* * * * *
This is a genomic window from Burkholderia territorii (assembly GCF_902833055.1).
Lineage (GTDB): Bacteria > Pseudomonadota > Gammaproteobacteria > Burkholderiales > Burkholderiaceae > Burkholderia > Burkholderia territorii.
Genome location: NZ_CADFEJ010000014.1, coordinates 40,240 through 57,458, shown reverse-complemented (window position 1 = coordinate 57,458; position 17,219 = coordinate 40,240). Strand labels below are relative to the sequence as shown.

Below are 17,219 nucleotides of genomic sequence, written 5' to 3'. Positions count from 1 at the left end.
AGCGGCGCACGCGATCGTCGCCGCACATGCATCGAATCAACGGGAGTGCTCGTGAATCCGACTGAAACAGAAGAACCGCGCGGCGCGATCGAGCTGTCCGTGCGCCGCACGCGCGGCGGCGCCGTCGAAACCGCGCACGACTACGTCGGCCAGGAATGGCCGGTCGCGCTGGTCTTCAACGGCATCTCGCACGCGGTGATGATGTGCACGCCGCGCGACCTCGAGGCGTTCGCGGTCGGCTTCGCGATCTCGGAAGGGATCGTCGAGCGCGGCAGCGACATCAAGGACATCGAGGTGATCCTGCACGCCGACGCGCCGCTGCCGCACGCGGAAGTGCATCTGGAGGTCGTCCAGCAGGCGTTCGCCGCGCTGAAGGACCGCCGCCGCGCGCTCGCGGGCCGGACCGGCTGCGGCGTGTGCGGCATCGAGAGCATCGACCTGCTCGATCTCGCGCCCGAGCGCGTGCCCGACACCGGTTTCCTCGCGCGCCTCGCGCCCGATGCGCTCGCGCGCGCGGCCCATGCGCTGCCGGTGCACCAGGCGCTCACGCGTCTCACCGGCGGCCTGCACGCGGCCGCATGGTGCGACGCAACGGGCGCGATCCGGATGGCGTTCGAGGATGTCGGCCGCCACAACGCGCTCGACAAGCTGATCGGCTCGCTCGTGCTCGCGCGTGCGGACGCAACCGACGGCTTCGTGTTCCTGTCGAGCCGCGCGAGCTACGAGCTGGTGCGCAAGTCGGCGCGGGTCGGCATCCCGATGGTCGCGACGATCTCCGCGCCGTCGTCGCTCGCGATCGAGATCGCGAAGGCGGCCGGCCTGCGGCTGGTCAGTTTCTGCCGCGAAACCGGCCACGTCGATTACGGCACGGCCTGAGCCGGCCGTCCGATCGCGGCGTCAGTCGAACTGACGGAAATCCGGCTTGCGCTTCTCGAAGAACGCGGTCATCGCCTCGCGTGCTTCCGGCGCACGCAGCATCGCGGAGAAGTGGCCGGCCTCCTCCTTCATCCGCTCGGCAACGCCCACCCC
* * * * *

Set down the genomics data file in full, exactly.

This is a genomic window from Burkholderia territorii (assembly GCF_902833055.1).
Lineage (GTDB): Bacteria > Pseudomonadota > Gammaproteobacteria > Burkholderiales > Burkholderiaceae > Burkholderia > Burkholderia territorii.
Genome location: NZ_CADFEJ010000014.1, coordinates 40,240 through 57,458, shown reverse-complemented (window position 1 = coordinate 57,458; position 17,219 = coordinate 40,240). Strand labels below are relative to the sequence as shown.

Below are 17,219 nucleotides of genomic sequence, written 5' to 3'. Positions count from 1 at the left end.
AGCGGCGCACGCGATCGTCGCCGCACATGCATCGAATCAACGGGAGTGCTCGTGAATCCGACTGAAACAGAAGAACCGCGCGGCGCGATCGAGCTGTCCGTGCGCCGCACGCGCGGCGGCGCCGTCGAAACCGCGCACGACTACGTCGGCCAGGAATGGCCGGTCGCGCTGGTCTTCAACGGCATCTCGCACGCGGTGATGATGTGCACGCCGCGCGACCTCGAGGCGTTCGCGGTCGGCTTCGCGATCTCGGAAGGGATCGTCGAGCGCGGCAGCGACATCAAGGACATCGAGGTGATCCTGCACGCCGACGCGCCGCTGCCGCACGCGGAAGTGCATCTGGAGGTCGTCCAGCAGGCGTTCGCCGCGCTGAAGGACCGCCGCCGCGCGCTCGCGGGCCGGACCGGCTGCGGCGTGTGCGGCATCGAGAGCATCGACCTGCTCGATCTCGCGCCCGAGCGCGTGCCCGACACCGGTTTCCTCGCGCGCCTCGCGCCCGATGCGCTCGCGCGCGCGGCCCATGCGCTGCCGGTGCACCAGGCGCTCACGCGTCTCACCGGCGGCCTGCACGCGGCCGCATGGTGCGACGCAACGGGCGCGATCCGGATGGCGTTCGAGGATGTCGGCCGCCACAACGCGCTCGACAAGCTGATCGGCTCGCTCGTGCTCGCGCGTGCGGACGCAACCGACGGCTTCGTGTTCCTGTCGAGCCGCGCGAGCTACGAGCTGGTGCGCAAGTCGGCGCGGGTCGGCATCCCGATGGTCGCGACGATCTCCGCGCCGTCGTCGCTCGCGATCGAGATCGCGAAGGCGGCCGGCCTGCGGCTGGTCAGTTTCTGCCGCGAAACCGGCCACGTCGATTACGGCACGGCCTGAGCCGGCCGTCCGATCGCGGCGTCAGTCGAACTGACGGAAATCCGGCTTGCGCTTCTCGAAGAACGCGGTCATCGCCTCGCGTGCTTCCGGCGCACGCAGCATCGCGGAGAAGTGGCCGGCCTCCTCCTTCATCCGCTCGGCAACGCCCACCCC